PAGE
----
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Old 29-01-2015, 02:08   #1
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Edson Steering Conduit Pull-Pull System Evaluation

I am looking at fitting the Edson/whitlock conduit wire /chain system on my prout 37 ft catamaran.

http://www.americanriggingsupply.com...Components.pdf

I was wondering if anybody else has this system,and would like to comment on its effectiveness.

a direct wire sheave/pully system would be my first choice,but the layout would require too many pulleys for it to work properly.

hydraulic steering is another option but since I already have a" stand alone" hydraulic auto pilot ram that has a clutch and would attach directly to the steering arm,and work well with the direct wire system I would prefer to go with a mechanical system.

I already have the bulkhead steering chain and sprocket mount for the Edson steering wheel so the installation would only require the conduits and cables making up together with two brackets and attaching to the rudder crossbar.

any input greatly appreciated
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Old 29-01-2015, 04:31   #2
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re: Edson Steering Conduit Pull-Pull System Evaluation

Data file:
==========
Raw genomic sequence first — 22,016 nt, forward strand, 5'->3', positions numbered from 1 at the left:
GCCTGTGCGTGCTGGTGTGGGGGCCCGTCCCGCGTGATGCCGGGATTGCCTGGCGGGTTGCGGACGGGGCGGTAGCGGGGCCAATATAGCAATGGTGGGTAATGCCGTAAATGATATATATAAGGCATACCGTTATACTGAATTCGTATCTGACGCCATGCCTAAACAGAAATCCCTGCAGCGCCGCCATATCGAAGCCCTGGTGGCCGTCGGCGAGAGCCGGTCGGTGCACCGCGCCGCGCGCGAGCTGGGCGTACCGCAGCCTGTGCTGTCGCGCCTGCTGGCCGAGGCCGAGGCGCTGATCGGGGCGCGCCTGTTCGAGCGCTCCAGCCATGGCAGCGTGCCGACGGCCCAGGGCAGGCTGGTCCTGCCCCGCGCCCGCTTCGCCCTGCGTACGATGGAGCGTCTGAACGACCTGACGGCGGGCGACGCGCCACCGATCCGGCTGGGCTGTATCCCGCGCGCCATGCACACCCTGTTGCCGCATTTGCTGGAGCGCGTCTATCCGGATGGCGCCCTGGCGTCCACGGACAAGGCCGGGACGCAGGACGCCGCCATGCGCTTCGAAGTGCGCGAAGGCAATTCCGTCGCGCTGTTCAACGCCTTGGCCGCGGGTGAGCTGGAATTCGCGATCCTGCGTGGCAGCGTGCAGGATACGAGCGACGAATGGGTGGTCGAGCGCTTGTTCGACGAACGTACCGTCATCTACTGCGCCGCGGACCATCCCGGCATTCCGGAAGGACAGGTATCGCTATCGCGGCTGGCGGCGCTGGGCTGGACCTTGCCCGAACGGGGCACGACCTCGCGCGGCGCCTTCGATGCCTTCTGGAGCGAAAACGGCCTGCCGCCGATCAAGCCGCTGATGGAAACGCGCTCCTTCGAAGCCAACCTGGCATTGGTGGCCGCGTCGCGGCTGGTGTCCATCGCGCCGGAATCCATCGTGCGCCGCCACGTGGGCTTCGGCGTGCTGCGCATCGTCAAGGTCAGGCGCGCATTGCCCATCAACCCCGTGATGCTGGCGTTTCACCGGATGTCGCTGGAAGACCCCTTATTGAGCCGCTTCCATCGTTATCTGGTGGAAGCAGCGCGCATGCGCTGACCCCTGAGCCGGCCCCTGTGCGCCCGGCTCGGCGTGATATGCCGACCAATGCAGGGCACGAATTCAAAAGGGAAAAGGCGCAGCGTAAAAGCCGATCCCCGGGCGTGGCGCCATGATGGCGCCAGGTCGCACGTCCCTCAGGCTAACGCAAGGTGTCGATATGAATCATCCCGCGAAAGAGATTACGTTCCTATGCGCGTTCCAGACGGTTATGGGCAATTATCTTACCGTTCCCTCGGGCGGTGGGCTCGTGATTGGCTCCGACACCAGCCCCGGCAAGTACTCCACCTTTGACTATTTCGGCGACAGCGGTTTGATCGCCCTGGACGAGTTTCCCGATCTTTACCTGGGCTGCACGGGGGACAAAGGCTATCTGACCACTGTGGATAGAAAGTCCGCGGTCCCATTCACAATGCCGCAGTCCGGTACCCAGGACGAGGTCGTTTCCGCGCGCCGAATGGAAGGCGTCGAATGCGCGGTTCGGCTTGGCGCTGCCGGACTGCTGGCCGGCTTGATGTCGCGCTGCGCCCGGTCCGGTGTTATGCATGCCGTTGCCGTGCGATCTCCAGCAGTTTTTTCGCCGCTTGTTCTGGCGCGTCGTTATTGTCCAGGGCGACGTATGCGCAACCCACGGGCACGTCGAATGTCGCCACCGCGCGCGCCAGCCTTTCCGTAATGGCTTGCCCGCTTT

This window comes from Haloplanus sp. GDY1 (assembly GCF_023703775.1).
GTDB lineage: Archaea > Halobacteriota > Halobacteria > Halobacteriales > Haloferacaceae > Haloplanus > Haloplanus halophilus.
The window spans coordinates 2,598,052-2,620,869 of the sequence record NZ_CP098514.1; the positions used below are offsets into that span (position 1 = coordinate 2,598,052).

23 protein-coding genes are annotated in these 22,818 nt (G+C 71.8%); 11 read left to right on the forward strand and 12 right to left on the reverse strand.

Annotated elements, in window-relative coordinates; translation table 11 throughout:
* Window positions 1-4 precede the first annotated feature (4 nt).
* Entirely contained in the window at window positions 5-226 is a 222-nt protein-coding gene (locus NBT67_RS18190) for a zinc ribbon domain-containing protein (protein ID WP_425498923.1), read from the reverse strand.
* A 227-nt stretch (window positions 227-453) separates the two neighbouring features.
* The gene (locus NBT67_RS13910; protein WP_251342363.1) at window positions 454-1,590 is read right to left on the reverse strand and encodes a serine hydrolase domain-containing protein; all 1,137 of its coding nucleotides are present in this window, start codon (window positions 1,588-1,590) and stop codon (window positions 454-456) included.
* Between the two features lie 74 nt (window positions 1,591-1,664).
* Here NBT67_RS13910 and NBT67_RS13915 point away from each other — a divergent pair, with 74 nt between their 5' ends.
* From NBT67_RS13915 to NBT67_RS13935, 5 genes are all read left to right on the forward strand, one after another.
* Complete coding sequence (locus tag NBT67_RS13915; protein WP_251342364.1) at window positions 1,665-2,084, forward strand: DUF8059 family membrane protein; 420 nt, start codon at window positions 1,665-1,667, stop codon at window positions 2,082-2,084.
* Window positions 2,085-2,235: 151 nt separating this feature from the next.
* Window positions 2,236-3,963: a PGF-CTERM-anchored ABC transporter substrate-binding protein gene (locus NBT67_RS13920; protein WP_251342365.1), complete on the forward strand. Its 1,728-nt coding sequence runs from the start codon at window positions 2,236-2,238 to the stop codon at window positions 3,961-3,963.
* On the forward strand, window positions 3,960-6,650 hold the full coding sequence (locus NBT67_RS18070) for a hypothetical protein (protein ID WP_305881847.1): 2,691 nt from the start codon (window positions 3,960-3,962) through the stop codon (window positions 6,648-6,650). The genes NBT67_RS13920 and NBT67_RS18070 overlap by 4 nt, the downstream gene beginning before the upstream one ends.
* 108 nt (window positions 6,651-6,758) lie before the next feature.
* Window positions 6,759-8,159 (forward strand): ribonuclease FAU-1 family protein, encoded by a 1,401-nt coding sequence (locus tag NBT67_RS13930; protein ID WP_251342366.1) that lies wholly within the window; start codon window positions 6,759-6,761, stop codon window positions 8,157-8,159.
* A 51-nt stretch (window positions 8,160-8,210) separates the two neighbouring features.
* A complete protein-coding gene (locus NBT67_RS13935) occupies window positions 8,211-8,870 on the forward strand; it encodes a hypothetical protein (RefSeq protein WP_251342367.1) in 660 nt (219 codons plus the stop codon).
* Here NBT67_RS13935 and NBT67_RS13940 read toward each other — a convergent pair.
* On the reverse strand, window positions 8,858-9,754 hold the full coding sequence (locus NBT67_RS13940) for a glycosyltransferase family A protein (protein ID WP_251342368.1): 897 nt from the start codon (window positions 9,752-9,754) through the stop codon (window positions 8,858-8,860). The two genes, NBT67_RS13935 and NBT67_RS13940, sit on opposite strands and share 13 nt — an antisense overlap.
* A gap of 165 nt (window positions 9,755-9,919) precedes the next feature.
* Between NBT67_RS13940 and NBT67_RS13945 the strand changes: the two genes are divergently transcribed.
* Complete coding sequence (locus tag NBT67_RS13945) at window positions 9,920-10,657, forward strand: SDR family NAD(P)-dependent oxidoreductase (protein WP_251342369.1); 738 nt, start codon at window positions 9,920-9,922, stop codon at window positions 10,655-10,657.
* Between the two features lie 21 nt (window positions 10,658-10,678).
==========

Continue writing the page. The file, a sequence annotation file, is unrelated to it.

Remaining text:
May not be any help, but i used what I am pretty sure was a pull pull system on a benetau oceanus 350 many years ago on a delivery. I dont know if it was edson. At the time it was quite stiff but functional after a few hard years with probably poor charterboat maintenance. It may have been that a bit of lube would have made all the difference...

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Old 29-01-2015, 06:24   #3
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re: Edson Steering Conduit Pull-Pull System Evaluation

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Originally Posted by Snowpetrel View Post
May not be any help, but i used what I am pretty sure was a pull pull system on a benetau oceanus 350 many years ago on a delivery. I dont know if it was edson. At the time it was quite stiff but functional after a few hard years with probably poor charterboat maintenance. It may have been that a bit of lube would have made all the difference...

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the 2 conduit runs would be 21ft and 15 ft running to either side of each hull,with the bare cable meeting in the middle of the cross member box section and connecting to the tiebar.

alternatively 2 conduit runs of 15 ft to one hull,with a pully in the opposite hull.

I see there is also an option to add a grease nipple midway in the conduit.